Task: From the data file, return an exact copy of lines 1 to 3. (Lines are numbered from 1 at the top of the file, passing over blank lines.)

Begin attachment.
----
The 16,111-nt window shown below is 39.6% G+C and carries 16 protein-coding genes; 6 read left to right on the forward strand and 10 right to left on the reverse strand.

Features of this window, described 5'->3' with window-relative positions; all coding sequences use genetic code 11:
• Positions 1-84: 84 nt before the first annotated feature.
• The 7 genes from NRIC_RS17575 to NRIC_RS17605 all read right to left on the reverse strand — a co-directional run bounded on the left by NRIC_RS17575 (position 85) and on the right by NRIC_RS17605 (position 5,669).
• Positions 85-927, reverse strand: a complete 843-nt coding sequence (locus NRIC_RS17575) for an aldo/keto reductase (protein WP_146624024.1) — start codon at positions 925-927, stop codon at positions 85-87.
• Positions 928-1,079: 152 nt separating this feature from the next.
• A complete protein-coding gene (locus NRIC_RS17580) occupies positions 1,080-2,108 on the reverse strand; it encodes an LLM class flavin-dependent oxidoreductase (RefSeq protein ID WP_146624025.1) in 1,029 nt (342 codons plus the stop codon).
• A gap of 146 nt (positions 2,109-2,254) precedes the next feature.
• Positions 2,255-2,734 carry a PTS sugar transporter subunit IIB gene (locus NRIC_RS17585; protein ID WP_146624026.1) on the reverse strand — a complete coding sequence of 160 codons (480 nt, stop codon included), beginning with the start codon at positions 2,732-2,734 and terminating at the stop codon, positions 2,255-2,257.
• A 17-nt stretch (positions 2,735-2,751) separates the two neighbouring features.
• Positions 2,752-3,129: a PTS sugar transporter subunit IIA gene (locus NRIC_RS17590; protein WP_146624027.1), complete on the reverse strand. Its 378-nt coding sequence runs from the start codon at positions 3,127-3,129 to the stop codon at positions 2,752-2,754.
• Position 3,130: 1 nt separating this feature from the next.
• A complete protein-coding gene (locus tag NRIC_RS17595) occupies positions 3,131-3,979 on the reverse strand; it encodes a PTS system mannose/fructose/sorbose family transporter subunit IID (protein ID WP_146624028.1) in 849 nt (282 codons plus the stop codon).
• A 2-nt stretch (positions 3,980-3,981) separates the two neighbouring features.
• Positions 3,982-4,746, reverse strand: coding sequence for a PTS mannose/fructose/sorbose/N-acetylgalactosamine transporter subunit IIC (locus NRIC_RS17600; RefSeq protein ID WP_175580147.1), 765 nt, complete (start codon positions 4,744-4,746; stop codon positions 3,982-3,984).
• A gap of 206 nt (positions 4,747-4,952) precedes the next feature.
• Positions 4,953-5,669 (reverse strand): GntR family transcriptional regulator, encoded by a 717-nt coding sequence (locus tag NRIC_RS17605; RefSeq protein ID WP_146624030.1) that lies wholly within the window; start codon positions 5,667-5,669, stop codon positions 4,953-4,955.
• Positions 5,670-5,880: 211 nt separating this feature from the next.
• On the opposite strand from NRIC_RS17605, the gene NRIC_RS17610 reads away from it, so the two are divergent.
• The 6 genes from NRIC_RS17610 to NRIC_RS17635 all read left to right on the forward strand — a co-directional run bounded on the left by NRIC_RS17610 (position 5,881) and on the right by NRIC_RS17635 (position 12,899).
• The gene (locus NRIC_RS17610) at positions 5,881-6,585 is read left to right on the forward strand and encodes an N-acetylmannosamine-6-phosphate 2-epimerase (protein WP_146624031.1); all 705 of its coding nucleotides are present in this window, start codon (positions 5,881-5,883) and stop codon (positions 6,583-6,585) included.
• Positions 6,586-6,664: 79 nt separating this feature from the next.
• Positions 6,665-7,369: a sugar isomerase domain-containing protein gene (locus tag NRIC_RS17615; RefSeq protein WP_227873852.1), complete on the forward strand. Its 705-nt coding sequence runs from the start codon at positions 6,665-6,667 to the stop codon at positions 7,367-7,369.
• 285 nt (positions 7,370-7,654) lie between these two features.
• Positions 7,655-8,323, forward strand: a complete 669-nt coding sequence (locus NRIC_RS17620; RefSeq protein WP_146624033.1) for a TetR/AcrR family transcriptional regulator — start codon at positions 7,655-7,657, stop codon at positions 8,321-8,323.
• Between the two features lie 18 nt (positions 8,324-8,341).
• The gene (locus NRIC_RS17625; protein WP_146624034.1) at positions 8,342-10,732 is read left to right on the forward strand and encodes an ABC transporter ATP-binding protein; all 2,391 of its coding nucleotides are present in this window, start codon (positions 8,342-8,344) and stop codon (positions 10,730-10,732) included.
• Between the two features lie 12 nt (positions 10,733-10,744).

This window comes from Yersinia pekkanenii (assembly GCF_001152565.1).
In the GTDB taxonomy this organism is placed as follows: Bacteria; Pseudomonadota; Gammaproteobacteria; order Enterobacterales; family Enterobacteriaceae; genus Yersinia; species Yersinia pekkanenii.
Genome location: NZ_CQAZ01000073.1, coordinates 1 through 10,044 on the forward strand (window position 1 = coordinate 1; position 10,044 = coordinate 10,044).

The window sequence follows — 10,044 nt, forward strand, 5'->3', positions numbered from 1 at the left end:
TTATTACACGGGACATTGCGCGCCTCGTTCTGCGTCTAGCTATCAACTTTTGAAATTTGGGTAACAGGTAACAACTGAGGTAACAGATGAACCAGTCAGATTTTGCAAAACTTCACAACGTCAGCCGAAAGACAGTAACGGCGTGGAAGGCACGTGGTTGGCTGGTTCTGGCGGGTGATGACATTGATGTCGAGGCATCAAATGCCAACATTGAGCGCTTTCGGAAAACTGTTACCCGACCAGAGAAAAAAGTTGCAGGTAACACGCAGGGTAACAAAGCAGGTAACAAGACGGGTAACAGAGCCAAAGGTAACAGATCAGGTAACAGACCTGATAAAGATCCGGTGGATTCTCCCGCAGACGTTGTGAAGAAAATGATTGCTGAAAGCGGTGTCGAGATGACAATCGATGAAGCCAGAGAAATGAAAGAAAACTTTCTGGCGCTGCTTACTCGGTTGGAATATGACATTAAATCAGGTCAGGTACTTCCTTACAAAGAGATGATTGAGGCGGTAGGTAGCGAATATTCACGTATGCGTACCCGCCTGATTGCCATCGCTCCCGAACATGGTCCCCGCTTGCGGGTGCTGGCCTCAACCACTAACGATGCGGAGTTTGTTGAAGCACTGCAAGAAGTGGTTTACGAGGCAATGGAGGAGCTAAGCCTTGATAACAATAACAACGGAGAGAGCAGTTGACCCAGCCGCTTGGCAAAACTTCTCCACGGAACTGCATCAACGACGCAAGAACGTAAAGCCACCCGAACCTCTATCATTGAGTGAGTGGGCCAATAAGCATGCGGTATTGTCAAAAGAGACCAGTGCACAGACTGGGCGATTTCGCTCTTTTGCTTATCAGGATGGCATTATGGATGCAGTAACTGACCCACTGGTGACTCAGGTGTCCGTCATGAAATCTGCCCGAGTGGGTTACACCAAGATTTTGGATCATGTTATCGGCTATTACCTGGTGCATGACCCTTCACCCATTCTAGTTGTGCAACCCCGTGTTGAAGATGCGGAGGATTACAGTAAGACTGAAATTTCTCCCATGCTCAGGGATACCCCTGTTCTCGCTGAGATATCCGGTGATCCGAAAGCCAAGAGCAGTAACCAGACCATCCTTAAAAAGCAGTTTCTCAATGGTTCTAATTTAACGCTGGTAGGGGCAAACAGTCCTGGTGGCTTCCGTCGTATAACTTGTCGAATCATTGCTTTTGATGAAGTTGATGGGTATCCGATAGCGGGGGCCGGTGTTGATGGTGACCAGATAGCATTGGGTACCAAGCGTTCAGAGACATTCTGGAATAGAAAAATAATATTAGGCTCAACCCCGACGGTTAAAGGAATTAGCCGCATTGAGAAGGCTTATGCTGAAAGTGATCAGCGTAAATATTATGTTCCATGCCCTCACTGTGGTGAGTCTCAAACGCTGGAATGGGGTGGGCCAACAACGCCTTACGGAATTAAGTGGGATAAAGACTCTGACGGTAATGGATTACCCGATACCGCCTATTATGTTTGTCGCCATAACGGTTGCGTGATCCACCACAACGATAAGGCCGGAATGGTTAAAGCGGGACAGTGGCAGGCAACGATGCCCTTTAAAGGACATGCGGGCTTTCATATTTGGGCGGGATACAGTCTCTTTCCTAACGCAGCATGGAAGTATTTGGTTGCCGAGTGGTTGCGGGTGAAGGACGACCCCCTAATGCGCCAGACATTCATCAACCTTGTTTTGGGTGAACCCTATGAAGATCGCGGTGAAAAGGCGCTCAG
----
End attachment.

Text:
The 16,111-nt window shown below is 39.6% G+C and carries 16 protein-coding genes; 6 read left to right on the forward strand and 10 right to left on the reverse strand.

Features of this window, described 5'->3' with window-relative positions; all coding sequences use genetic code 11:
• Positions 1-84: 84 nt before the first annotated feature.